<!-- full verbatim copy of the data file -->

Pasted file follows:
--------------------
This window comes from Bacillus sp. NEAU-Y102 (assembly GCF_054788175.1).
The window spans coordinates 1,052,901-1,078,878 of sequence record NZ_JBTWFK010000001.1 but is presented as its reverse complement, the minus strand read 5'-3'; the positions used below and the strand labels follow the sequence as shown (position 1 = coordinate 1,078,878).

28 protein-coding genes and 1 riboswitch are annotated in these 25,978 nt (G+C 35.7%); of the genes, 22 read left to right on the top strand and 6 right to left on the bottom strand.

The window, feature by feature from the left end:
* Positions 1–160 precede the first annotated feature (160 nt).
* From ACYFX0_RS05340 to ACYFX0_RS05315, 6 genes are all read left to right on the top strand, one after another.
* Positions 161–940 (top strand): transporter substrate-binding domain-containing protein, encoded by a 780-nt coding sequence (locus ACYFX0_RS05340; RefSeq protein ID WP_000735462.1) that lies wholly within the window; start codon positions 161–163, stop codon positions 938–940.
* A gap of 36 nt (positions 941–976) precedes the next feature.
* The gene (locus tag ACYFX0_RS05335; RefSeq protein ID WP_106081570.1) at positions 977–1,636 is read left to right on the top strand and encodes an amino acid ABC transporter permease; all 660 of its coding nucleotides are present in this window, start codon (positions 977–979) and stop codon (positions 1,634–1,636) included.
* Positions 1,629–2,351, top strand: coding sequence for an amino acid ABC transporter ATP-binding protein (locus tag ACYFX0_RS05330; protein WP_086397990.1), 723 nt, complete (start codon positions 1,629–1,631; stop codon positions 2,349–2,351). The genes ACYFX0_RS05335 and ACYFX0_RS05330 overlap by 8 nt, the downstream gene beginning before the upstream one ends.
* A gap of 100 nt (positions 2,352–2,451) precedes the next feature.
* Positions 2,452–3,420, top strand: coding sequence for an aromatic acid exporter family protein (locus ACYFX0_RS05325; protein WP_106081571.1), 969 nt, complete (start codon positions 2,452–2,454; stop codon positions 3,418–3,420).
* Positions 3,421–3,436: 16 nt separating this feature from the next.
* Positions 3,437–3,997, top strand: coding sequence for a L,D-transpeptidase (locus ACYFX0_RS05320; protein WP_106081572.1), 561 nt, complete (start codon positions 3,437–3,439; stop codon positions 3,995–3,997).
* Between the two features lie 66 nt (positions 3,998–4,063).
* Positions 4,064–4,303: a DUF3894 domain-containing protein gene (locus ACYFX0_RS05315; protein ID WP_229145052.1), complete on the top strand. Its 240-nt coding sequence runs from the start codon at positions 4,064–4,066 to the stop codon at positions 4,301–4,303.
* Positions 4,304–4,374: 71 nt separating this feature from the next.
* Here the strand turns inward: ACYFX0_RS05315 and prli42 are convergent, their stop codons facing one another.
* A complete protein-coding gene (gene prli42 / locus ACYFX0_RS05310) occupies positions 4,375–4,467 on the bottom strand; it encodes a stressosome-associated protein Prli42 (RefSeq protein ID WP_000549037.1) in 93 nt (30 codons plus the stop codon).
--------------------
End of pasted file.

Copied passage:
This window comes from Bacillus sp. NEAU-Y102 (assembly GCF_054788175.1).
The window spans coordinates 1,052,901-1,078,878 of sequence record NZ_JBTWFK010000001.1 but is presented as its reverse complement, the minus strand read 5'-3'; the positions used below and the strand labels follow the sequence as shown (position 1 = coordinate 1,078,878).

28 protein-coding genes and 1 riboswitch are annotated in these 25,978 nt (G+C 35.7%); of the genes, 22 read left to right on the top strand and 6 right to left on the bottom strand.

The window, feature by feature from the left end:
* Positions 1–160 precede the first annotated feature (160 nt).
* From ACYFX0_RS05340 to ACYFX0_RS05315, 6 genes are all read left to right on the top strand, one after another.
* Positions 161–940 (top strand): transporter substrate-binding domain-containing protein, encoded by a 780-nt coding sequence (locus ACYFX0_RS05340; RefSeq protein ID WP_000735462.1) that lies wholly within the window; start codon positions 161–163, stop codon positions 938–940.
* A gap of 36 nt (positions 941–976) precedes the next feature.
* The gene (locus tag ACYFX0_RS05335; RefSeq protein ID WP_106081570.1) at positions 977–1,636 is read left to right on the top strand and encodes an amino acid ABC transporter permease; all 660 of its coding nucleotides are present in this window, start codon (positions 977–979) and stop codon (positions 1,634–1,636) included.
* Positions 1,629–2,351, top strand: coding sequence for an amino acid ABC transporter ATP-binding protein (locus tag ACYFX0_RS05330; protein WP_086397990.1), 723 nt, complete (start codon positions 1,629–1,631; stop codon positions 2,349–2,351). The genes ACYFX0_RS05335 and ACYFX0_RS05330 overlap by 8 nt, the downstream gene beginning before the upstream one ends.
* A gap of 100 nt (positions 2,352–2,451) precedes the next feature.
* Positions 2,452–3,420, top strand: coding sequence for an aromatic acid exporter family protein (locus ACYFX0_RS05325; protein WP_106081571.1), 969 nt, complete (start codon positions 2,452–2,454; stop codon positions 3,418–3,420).
* Positions 3,421–3,436: 16 nt separating this feature from the next.
* Positions 3,437–3,997, top strand: coding sequence for a L,D-transpeptidase (locus ACYFX0_RS05320; protein WP_106081572.1), 561 nt, complete (start codon positions 3,437–3,439; stop codon positions 3,995–3,997).
* Between the two features lie 66 nt (positions 3,998–4,063).
* Positions 4,064–4,303: a DUF3894 domain-containing protein gene (locus ACYFX0_RS05315; protein ID WP_229145052.1), complete on the top strand. Its 240-nt coding sequence runs from the start codon at positions 4,064–4,066 to the stop codon at positions 4,301–4,303.
* Positions 4,304–4,374: 71 nt separating this feature from the next.
* Here the strand turns inward: ACYFX0_RS05315 and prli42 are convergent, their stop codons facing one another.
* A complete protein-coding gene (gene prli42 / locus ACYFX0_RS05310) occupies positions 4,375–4,467 on the bottom strand; it encodes a stressosome-associated protein Prli42 (RefSeq protein ID WP_000549037.1) in 93 nt (30 codons plus the stop codon).